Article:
The big grammar quiz of 2014

Is your unofficial role at work to know your indefinite article from your ellipsis? Andrew Ingram and Tom Freeman offer some advice.

by Tom Freeman, Andrew Ingram

Businesses know that documents with grammatical mistakes can make the wrong impression, so in most offices you’ll find an unofficial ‘Grammar Checker’. Most of these people won’t have a specialist qualification. Normally they studied English to A-level or higher, and they are often older people who were taught grammar more formally.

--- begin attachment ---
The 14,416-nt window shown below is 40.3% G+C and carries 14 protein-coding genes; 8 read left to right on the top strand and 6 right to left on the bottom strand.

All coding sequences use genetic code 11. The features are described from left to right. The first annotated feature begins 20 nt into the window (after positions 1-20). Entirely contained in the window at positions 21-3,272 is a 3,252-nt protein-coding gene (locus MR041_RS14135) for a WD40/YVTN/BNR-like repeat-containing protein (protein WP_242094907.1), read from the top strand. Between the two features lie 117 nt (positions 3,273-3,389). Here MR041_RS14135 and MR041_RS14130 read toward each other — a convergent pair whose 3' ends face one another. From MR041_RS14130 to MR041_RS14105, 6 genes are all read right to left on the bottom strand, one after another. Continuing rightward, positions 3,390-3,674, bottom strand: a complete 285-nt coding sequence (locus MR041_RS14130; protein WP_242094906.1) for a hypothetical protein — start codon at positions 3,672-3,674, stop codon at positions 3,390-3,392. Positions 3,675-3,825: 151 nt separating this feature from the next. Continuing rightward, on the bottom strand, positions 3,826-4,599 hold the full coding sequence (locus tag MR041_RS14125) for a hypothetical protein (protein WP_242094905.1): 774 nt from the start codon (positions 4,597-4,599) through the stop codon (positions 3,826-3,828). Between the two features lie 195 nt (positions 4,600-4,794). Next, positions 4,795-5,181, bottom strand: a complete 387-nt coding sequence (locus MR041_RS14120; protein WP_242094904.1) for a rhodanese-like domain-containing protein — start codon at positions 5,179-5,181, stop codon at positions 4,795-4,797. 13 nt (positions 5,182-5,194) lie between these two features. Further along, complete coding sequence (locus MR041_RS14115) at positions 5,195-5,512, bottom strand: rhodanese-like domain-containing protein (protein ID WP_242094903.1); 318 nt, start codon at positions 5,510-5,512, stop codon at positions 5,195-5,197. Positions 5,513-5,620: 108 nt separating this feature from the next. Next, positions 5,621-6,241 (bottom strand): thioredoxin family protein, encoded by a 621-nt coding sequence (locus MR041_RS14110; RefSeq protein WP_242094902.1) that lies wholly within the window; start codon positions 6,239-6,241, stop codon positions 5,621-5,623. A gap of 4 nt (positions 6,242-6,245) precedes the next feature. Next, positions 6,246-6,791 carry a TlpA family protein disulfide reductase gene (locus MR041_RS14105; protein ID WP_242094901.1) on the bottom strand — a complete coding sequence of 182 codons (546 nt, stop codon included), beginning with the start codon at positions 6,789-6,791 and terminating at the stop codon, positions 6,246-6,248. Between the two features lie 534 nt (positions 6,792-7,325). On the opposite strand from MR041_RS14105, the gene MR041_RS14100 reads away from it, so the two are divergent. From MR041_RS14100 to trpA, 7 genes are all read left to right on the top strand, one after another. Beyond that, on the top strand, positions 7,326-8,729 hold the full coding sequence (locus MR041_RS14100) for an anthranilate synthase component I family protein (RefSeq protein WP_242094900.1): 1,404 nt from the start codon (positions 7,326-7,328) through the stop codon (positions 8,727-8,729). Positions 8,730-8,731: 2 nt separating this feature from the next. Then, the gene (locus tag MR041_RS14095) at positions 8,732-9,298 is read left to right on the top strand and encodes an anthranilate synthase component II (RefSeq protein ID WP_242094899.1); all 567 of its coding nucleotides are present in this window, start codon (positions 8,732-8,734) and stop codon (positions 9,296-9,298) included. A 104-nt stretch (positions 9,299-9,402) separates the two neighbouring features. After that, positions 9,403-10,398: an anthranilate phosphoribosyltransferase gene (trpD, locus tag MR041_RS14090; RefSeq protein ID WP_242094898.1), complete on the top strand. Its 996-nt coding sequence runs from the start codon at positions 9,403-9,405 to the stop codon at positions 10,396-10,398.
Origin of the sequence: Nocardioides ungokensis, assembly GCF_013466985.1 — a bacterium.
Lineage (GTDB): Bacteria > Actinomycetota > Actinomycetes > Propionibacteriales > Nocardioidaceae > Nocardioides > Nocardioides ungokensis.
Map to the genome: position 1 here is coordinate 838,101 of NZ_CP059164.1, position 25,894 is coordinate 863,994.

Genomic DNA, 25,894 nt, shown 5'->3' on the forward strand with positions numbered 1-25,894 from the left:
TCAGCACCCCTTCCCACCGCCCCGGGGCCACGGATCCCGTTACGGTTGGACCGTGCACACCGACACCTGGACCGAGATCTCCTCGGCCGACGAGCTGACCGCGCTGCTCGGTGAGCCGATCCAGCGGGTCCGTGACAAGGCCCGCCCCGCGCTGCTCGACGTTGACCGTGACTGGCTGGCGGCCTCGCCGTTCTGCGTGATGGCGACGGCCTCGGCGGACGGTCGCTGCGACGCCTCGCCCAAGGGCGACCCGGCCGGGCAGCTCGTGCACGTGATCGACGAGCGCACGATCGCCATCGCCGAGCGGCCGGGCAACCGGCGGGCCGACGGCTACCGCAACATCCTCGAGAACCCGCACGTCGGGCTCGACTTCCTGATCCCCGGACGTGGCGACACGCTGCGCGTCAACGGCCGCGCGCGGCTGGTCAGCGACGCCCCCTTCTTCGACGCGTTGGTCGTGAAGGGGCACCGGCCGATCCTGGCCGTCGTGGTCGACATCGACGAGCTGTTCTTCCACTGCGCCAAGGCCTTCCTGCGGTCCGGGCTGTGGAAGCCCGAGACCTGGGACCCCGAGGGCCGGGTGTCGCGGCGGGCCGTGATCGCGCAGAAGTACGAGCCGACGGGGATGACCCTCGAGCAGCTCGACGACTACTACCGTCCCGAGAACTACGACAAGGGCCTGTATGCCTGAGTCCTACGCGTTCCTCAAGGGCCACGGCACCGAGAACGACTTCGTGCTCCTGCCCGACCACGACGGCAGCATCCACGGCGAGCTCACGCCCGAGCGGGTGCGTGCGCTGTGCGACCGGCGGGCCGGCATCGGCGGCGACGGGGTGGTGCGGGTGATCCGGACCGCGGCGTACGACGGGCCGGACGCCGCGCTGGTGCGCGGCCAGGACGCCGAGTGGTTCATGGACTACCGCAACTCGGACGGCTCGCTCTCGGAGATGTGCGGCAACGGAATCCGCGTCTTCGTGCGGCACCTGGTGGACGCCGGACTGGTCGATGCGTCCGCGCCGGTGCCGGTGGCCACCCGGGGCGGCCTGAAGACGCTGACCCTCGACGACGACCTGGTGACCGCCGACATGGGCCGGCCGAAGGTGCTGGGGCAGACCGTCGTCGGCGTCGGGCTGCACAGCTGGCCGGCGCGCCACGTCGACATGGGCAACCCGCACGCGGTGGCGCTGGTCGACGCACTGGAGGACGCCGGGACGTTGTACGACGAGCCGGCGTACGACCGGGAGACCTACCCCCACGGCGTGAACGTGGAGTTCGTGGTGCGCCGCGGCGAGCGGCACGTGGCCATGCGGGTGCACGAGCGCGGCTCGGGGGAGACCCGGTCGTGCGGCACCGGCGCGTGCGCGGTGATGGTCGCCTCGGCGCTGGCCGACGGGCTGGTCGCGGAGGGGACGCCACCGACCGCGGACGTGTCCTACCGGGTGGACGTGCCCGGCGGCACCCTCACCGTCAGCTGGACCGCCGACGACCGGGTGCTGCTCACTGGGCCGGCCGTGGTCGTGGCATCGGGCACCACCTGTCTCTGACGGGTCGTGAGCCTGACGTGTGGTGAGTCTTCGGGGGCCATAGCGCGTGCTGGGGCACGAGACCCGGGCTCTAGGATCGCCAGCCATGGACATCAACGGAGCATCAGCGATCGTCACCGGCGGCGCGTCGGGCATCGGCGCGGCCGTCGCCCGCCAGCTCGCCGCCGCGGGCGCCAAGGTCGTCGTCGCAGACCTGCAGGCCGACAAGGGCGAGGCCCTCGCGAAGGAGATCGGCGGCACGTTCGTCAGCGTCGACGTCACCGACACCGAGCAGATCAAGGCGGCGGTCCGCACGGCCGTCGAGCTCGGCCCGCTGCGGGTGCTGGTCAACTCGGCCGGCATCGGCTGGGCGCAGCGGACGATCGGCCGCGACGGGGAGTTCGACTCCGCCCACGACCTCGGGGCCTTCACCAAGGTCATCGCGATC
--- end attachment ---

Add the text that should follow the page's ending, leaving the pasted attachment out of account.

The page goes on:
But the thing is the ‘rules’ they remember from school are not set in stone. Some are still in place, but others have changed over time as English has evolved. Many were never really rules at all – just preferences which were handed down.

And then there are everybody’s ‘grammar pet peeves’ – different people getting enraged by different grammatical usages in a highly emotional (and very British) way. This puts a lot of pressure on Grammar Checkers to know what the ‘rules’ really are today.

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